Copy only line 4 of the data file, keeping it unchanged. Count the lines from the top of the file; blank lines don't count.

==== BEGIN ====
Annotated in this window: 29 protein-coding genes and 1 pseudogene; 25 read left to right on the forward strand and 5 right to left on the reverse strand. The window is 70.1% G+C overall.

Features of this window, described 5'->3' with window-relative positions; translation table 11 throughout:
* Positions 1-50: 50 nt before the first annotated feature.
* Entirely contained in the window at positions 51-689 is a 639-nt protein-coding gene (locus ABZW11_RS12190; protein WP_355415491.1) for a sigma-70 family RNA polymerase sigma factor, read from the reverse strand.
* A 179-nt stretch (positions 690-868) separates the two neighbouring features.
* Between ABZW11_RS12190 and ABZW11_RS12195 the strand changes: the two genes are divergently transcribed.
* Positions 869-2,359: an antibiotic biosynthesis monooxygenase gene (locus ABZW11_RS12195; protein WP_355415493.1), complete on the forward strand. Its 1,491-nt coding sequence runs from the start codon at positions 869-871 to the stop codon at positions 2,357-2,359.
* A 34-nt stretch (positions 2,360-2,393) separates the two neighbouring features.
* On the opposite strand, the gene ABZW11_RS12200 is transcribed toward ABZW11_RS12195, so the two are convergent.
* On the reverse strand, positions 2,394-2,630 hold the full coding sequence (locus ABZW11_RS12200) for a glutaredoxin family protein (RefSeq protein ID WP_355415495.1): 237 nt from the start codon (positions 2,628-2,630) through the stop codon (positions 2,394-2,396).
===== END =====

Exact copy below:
* Entirely contained in the window at positions 51-689 is a 639-nt protein-coding gene (locus ABZW11_RS12190; protein WP_355415491.1) for a sigma-70 family RNA polymerase sigma factor, read from the reverse strand.